I need help with this Uniform circular motion problem

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Homework Statement



An astronaut is standing in an space station that spins. The linear speed and the centripedal aceleration that he experiences are bigger on his feet than on his head.

Scientific experiments have proved that a difference of (1/100 )g wont produce this inconveniet for the astronaut.

What should be the radius that the space station must have in comparison with the hight h of the astronaut so that the difference of the aceleration between his head and his feet would be just (1/100) g ?


Homework Equations





The Attempt at a Solution



I dont know how to start to solve this problem can someone please provide help I must solve this problem for tomorrow.
Thanks a lot in advance.
 

Answers and Replies

  • #2
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First off, what equations might be important to this problem?
 
  • #3
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First off, what equations might be important to this problem?

the equations of the uniform rigid motion I guess the equations for the centripedal aceleration v square / radius or (omega square )(radius).
I guess also since it is proportional to the radius the linear velocity equations (radius) (omega) or (2 pi radius) / T.

Also the equations of rigid circular motion that are derivated from cinematics. How can I start to find teh radius?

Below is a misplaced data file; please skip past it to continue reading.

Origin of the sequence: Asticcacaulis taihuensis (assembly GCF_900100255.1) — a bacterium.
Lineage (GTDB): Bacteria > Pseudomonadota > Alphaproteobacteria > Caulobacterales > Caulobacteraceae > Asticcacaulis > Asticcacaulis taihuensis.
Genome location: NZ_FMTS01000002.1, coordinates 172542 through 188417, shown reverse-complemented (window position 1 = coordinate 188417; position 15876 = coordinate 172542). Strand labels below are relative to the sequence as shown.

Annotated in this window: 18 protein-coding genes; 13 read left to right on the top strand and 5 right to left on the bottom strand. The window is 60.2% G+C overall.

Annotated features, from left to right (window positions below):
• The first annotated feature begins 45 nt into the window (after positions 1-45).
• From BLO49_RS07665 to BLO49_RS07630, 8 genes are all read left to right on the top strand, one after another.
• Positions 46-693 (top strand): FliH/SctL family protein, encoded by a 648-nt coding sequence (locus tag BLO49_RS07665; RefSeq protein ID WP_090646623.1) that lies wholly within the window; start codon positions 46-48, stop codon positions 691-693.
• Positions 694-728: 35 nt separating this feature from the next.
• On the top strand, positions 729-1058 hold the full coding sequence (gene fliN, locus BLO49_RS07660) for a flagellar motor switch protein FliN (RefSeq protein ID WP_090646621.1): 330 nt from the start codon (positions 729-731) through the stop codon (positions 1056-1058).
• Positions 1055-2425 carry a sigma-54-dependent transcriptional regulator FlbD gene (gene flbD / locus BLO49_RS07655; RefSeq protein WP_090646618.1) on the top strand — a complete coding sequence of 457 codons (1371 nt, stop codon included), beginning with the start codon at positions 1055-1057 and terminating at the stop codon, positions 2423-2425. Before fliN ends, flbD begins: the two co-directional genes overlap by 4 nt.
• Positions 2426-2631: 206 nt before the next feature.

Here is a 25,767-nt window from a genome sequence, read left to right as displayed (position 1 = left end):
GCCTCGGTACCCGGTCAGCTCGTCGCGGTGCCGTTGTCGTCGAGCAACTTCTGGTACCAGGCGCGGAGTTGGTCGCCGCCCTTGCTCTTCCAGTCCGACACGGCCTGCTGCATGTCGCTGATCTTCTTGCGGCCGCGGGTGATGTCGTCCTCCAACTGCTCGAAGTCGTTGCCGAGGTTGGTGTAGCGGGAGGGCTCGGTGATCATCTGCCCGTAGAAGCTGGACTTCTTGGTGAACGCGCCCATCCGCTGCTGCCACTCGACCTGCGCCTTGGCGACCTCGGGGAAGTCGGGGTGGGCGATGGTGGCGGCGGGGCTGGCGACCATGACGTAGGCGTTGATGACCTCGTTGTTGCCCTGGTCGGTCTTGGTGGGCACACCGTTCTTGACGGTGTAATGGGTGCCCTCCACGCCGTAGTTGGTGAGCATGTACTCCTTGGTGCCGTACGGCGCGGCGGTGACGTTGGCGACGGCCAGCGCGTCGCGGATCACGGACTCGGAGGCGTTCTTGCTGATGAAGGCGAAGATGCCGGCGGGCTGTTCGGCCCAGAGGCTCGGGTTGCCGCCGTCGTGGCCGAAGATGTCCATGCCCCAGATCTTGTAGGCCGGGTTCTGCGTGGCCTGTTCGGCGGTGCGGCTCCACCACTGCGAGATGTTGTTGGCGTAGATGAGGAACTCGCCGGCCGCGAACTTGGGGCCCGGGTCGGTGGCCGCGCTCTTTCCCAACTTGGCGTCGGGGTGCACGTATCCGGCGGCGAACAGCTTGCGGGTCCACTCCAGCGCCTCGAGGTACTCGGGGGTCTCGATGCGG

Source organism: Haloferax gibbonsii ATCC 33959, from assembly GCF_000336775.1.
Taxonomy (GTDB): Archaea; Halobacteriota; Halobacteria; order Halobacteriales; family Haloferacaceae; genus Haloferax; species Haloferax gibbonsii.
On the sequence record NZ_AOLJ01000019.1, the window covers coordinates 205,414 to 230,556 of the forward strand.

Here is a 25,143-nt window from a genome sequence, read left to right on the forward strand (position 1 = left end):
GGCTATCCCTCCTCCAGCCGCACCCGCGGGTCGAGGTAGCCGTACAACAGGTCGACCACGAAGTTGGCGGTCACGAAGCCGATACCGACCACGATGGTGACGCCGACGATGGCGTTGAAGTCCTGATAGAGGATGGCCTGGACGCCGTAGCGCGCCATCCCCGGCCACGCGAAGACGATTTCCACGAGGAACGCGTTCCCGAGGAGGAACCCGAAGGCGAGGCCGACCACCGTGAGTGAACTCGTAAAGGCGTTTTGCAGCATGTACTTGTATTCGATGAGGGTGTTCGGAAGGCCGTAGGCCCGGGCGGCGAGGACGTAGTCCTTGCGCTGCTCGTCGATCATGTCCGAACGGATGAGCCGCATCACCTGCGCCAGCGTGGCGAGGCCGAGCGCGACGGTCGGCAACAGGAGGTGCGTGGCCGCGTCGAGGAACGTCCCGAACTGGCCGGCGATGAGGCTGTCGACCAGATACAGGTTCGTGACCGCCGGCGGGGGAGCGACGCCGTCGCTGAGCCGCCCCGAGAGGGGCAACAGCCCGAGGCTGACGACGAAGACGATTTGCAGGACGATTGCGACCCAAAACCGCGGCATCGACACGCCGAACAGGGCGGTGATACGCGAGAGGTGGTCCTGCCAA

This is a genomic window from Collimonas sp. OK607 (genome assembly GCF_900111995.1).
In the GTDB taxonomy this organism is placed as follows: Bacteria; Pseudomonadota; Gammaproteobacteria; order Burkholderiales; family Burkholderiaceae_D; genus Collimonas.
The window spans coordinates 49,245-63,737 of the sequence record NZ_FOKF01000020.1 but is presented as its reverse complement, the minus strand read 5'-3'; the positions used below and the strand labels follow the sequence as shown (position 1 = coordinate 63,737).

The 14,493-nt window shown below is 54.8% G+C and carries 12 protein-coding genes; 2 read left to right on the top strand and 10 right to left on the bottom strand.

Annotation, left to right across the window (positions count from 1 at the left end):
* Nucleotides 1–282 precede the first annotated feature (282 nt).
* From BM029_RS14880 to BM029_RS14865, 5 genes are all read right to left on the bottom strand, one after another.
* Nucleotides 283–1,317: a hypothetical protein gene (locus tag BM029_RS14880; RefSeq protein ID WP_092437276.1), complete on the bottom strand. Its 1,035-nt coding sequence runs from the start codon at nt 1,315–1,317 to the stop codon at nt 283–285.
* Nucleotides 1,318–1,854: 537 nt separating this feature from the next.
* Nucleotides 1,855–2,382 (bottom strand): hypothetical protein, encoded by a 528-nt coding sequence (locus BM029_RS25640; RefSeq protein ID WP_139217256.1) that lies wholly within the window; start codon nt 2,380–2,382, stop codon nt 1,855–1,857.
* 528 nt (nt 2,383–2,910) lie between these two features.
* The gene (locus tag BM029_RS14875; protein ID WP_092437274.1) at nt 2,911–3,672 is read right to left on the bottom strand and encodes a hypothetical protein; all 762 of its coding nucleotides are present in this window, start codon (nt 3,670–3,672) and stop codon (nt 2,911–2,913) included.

• #4
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Well first of all, the question isn't asking for a number value for r, it's just asking for a relationship that has h, the height of the astronaut, in it.

It might help to draw a picture and write out the relationships, I've drawn one to get you started.

The key relationship you want to focus on is:

[tex] a_{c} = \frac{v^{2}}{r} [/tex]

What's the relationship between a at r and a at r-h??
 

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  • #5
gneill
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The problem statement doesn't mention any preferred spin rate (or angular velocity). The acceleration experienced at a given radius depends upon both the radius and the angular velocity (or the tangential velocity if you wish -- ω2r versus v2/r -- both yield the centripetal acceleration).

With an assumed height for the astronaut (say 6ft, or 1.83m) you can find a relationship between the required spin rate (angular velocity) and the radius. You won't find a specific radius that covers all contingencies.
 
  • #6
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Well first of all, the question isn't asking for a number value for r, it's just asking for a relationship that has h, the height of the astronaut, in it.

It might help to draw a picture and write out the relationships, I've drawn one to get you started.

The key relationship you want to focus on is:

[tex] a_{c} = \frac{v^{2}}{r} [/tex]

What's the relationship between a at r and a at r-h??